“We have continued to work diligently with Austin Industries for the past fourteen months to find the most effective path forward while putting the health and safety of our community first,” he said in the statement that announced the closure on Friday. “In my discussions since being on council, Austin Industries has shown a desire to be a good neighbor and have acknowledged a clear consensus in the Joppa community for heavy industry to no longer exist adjacent to their residential neighborhood. We have maintained a positive and productive partnership while determining the best path forward with their site.”
In a recent initiative, the city had allocated funds from equity reserves for infrastructure enhancement, assisting dozens of local residents with home repairs. In the span of the last 18 months, this provision led to each household receiving up to $100,000.
“Joppa is one of our last standing Freedman’s towns. We have a history of neglecting the importance and the significance of what that stands for. This is where the presence of freedom came to Black Americans and Black Texans,” Bazaldua said in an interview with NBC 5. “Several of those communities have been plagued by not just gentrification but by negligence and intentional construction of highways. This is one of the instances where environmental justice is exactly what we are addressing when it comes to the compromising of the quality of life that exists.”
Bazaldua didn’t shy away from criticizing past administrations, which he believed had contributed to the current situation.
“It’s important for us to be intentional with our efforts and understand the negligence that has occurred in the past, understand what the ramifications of decisions of our past has done to compromise the quality of life,” Bazaldua said. “We realize that it’s been disproportionately underinvested in and we also need to understand that the historical significance of what Black Dallas contributes to Dallas overall should also be talked about and celebrated and it can’t be if we’re not willing to invest and make positive changes in the future.”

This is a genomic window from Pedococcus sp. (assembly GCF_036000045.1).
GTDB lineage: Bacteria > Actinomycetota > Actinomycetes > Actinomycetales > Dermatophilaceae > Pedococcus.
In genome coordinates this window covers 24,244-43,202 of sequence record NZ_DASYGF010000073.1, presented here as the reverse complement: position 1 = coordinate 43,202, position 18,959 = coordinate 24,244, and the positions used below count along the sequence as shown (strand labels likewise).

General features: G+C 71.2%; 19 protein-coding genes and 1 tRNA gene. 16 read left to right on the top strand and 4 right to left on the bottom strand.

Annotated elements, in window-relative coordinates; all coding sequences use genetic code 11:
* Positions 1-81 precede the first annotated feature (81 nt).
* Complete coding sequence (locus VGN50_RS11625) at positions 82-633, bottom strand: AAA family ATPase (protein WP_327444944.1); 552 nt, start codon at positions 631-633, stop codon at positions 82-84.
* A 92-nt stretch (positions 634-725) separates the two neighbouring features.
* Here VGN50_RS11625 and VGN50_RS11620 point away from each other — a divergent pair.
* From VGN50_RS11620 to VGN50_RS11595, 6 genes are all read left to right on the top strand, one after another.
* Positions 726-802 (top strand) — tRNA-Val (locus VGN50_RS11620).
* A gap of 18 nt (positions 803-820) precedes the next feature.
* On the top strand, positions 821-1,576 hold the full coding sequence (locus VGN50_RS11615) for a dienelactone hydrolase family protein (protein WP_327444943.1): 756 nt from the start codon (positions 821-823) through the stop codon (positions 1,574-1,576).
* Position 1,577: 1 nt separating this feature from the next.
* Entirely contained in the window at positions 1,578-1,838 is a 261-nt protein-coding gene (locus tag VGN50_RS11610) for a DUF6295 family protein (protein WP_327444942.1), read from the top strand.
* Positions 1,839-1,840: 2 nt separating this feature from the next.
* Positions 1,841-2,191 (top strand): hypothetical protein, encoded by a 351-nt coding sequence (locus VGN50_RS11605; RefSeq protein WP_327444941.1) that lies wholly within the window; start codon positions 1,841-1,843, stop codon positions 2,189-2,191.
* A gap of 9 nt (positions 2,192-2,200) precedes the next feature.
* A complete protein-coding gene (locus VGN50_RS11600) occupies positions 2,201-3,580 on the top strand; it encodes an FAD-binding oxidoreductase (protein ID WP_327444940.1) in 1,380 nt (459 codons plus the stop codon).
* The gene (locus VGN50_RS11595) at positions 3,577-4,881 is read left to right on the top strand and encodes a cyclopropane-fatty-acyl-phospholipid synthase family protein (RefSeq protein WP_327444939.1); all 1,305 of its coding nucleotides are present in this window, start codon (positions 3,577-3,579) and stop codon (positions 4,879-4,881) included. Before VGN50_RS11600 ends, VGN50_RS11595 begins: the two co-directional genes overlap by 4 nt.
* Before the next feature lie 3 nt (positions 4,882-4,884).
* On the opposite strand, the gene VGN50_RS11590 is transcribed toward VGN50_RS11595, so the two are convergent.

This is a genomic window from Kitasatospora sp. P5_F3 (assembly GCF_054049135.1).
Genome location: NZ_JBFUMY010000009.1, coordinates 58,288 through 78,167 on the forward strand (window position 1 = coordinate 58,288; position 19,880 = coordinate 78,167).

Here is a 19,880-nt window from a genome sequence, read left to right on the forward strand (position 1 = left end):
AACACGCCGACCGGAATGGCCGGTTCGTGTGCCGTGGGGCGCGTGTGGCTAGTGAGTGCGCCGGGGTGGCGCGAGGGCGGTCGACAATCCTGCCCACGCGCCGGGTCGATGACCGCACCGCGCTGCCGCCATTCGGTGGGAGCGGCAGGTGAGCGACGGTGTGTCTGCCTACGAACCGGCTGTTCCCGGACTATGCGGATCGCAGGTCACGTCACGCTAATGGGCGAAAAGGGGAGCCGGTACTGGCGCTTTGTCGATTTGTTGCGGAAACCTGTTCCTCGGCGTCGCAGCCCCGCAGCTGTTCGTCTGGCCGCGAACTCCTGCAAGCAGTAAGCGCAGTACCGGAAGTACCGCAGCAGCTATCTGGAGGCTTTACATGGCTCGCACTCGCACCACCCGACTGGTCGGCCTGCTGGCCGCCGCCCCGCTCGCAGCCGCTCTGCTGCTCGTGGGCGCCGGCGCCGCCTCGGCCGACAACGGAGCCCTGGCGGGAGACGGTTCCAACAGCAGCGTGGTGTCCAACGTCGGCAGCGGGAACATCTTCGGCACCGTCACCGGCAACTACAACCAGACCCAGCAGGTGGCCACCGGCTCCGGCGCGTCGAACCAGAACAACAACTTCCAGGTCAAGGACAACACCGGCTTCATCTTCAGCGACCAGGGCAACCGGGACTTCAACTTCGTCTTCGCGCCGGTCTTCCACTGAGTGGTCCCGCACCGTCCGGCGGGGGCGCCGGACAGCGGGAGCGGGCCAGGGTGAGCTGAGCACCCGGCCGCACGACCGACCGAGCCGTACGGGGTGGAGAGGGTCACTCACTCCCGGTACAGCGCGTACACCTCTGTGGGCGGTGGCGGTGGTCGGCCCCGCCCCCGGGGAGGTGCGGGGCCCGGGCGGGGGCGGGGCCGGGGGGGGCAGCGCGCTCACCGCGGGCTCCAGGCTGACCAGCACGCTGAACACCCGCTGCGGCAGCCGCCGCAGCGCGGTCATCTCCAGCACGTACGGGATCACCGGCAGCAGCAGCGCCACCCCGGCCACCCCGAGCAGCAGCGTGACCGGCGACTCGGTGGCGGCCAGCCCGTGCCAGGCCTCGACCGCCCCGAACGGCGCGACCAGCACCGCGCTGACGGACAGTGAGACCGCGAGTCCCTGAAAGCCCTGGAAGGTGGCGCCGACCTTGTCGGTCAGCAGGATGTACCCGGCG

The councilman emphasized that this case serves as an exemplar of addressing equity in Dallas. He cited the recent infrastructural investments in previously underinvested areas as a testament to this commitment.
“I think that we’ve shown that with some of the investments that we’ve had for infrastructure that was disproportionately under-invested in, in our city’s past,” Bazaldua said. “One major example that we have is the difference in quality of life that we’ve had expectations for our Brown and Black communities versus that of our more affluent and predominantly white communities of our city.”
According to him, residents of Joppa and other Southern Dallas localities have been compelled to coexist with heavy industry, a situation unlikely to have been tolerated in more affluent city sectors.
“So correcting those wrongs and addressing the significance of what that means is something that is much more than just putting dollars toward infrastructure,” Bazaldua said. “This is making longstanding changes because having an industry like this adjacent to your community with the impact that it has on air quality and quality of life overall is something that needs to be addressed.”
Bazaldua underscored that this is merely the starting point for future planning and zoning cases in Joppa and Southern Dallas, signaling a new direction in the city’s approach to environmental justice and equitable development.
What will happen after the asphalt plant closure?
It’s unknown what happens next after the asphalt plant moves. The space is still zoned industrial.
Either way, city leaders said that Joppa residents will have a seat at the table for those discussions.